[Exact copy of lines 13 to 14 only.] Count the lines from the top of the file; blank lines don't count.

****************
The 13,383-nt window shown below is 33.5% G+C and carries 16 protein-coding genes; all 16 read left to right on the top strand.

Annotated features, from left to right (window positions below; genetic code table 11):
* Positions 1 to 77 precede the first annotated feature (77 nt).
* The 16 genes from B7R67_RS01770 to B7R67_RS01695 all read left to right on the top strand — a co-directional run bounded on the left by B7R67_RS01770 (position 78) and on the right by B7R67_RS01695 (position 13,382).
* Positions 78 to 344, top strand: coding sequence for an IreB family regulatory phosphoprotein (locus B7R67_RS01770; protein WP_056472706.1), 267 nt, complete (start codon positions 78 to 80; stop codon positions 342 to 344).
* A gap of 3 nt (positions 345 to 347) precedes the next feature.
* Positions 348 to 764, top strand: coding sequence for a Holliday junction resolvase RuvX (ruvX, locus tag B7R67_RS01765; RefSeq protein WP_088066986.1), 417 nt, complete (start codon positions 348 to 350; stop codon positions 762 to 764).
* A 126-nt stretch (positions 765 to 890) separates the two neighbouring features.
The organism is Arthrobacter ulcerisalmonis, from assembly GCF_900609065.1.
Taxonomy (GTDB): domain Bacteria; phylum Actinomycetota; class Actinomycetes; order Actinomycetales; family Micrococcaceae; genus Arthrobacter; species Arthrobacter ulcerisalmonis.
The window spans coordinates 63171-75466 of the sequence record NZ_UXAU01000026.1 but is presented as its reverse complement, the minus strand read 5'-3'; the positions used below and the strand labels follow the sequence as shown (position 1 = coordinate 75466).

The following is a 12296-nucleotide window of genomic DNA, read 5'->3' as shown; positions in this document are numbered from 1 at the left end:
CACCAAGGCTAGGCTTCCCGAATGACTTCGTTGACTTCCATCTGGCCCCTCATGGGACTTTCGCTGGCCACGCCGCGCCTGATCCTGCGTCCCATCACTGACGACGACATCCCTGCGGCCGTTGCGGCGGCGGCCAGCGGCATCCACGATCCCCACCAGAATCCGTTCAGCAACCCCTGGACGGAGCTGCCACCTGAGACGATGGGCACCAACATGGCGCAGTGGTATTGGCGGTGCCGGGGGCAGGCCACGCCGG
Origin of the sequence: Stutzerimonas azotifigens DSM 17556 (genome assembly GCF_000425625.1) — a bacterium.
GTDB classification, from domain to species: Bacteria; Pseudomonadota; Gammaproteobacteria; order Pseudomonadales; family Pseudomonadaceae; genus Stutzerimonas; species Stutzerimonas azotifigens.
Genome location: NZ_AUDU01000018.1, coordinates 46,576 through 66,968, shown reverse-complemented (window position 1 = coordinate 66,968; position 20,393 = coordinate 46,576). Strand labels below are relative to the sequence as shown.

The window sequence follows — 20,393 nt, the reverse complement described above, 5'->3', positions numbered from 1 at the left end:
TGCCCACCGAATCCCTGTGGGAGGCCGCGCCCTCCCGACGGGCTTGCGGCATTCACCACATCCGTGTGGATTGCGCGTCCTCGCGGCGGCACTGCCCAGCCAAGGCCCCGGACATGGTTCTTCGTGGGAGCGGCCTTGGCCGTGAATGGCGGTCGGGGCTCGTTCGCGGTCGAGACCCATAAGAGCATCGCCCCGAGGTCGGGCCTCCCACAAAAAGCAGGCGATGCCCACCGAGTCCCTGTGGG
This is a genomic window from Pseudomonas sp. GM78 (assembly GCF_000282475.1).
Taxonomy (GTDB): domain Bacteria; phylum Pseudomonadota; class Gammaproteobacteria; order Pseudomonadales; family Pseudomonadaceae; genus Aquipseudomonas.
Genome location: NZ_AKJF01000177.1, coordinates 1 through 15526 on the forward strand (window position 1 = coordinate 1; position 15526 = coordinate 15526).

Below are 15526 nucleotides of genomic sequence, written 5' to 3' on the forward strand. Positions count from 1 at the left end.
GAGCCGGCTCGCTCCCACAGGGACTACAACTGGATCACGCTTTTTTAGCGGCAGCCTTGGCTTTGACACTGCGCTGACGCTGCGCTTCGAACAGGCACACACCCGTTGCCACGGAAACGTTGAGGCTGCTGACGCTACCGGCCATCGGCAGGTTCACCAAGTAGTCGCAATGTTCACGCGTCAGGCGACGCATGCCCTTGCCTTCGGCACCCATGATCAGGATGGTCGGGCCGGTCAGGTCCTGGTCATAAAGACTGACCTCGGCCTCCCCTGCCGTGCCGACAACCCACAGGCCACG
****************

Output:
CACCAAGGCTAGGCTTCCCGAATGACTTCGTTGACTTCCATCTGGCCCCTCATGGGACTTTCGCTGGCCACGCCGCGCCTGATCCTGCGTCCCATCACTGACGACGACATCCCTGCGGCCGTTGCGGCGGCGGCCAGCGGCATCCACGATCCCCACCAGAATCCGTTCAGCAACCCCTGGACGGAGCTGCCACCTGAGACGATGGGCACCAACATGGCGCAGTGGTATTGGCGGTGCCGGGGGCAGGCCACGCCGG
Origin of the sequence: Stutzerimonas azotifigens DSM 17556 (genome assembly GCF_000425625.1) — a bacterium.